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exchemist

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exchemist last won the day on April 4

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About exchemist

  • Rank
    Quark

Profile Information

  • Location
    London
  • Interests
    Rowing, choral singing, walking.
  • College Major/Degree
    Chemistry MA, Oxford
  • Favorite Area of Science
    chemistry
  • Biography
    Trained as a patent agent, then gave it up and worked for Shell, in the lubricants business for 33 years. Widowed, with one teenage son.
  • Occupation
    Retired

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628 profile views
  1. I think this idea - that the sum of gravitational, mass energy and other energy in the cosmos equates to zero - has been around for quite a long time. I seem to recall reading about it over ten years ago. The thing I always struggle to keep in mind is that energy is not an entity, but merely a property of a physical system of some kind. So if you have no system, there can't be any energy. Presumably in this model the physical system of the cosmos came into existence - somehow or other - with a net zero of energy, which then became divided between -ve gravitational energy and +ve energy i
  2. I had to look up the Armstrong Limit, so I've learnt something as a result of your post. So thanks for that. 🙂 But this limit is, specifically, the pressure at which water, not any other liquid, boils at 37C, which is the temperature of the human body. The relevance of the Armstrong Limit is solely to do with the survival of human beings at high altitude without a pressure suit. It does not tell you anything about other fluids, or about boiling at other temperatures. Also, you get no energy from something boiling. You have to put energy in, in order to make it boil, because the Late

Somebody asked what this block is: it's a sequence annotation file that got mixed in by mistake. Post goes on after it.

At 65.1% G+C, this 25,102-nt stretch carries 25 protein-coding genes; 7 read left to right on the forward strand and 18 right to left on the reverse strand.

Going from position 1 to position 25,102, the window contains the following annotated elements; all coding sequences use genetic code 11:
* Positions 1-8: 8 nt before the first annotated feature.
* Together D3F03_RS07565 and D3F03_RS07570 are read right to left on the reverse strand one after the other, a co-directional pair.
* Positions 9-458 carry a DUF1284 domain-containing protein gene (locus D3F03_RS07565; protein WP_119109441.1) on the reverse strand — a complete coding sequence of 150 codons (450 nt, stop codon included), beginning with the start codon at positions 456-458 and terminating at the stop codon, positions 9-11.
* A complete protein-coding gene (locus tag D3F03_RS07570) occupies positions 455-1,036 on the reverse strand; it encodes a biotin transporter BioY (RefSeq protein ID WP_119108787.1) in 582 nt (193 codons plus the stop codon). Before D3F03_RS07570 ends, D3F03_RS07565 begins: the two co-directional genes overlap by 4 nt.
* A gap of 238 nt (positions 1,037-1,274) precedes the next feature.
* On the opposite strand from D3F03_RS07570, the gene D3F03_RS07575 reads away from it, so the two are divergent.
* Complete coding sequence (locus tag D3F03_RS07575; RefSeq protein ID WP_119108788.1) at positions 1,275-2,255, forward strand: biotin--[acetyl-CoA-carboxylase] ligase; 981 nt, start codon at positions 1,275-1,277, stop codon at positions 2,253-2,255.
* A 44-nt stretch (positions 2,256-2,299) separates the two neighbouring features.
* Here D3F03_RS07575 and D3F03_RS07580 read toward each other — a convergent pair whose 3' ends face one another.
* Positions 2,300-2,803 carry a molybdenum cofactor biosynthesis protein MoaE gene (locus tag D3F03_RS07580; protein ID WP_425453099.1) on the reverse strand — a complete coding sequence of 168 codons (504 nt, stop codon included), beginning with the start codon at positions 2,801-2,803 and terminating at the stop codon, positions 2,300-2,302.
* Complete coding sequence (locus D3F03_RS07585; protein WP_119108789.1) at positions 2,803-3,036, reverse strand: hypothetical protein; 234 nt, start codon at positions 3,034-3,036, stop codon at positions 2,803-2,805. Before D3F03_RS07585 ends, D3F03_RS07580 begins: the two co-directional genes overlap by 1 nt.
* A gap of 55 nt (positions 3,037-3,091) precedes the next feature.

3. Excellent! I see this company does this sort of thing in general. Good for them - makes a change to treat your customers, or potential customers, as if they can think. Respect!
  4. Cities are attractive, especially to young people, because of the variety they offer and the social life. If you are not sure yet what you want to spend your life doing, the city offers you the chance to try one thing and change if you find something better. Also it offers you the chance to meet more people like yourself, or more people who are very different, if that's what you are looking for. And it offers a variety of entertainment. Rural life, all too often, has very few types of job available, very few like-minded people to socialise with, and nowhere to go for fun. QED. Of cour
  5. I'm not entirely sure I follow all this. But as a rule city housing is expensive because the land it stands on is expensive, due to its location - in the city. People want to live in cities, so demand is high and prices rise in response. What your question comes down to, it seems to me, is why it is that people want so much to live in cities. It is partly the variety of jobs available - many of them well-paid - and partly the amenities of cities, I guess: the bars, cafes and restaurants, the entertainment, the night life, the culture (theatres, concert halls, museums, art galleries) etc.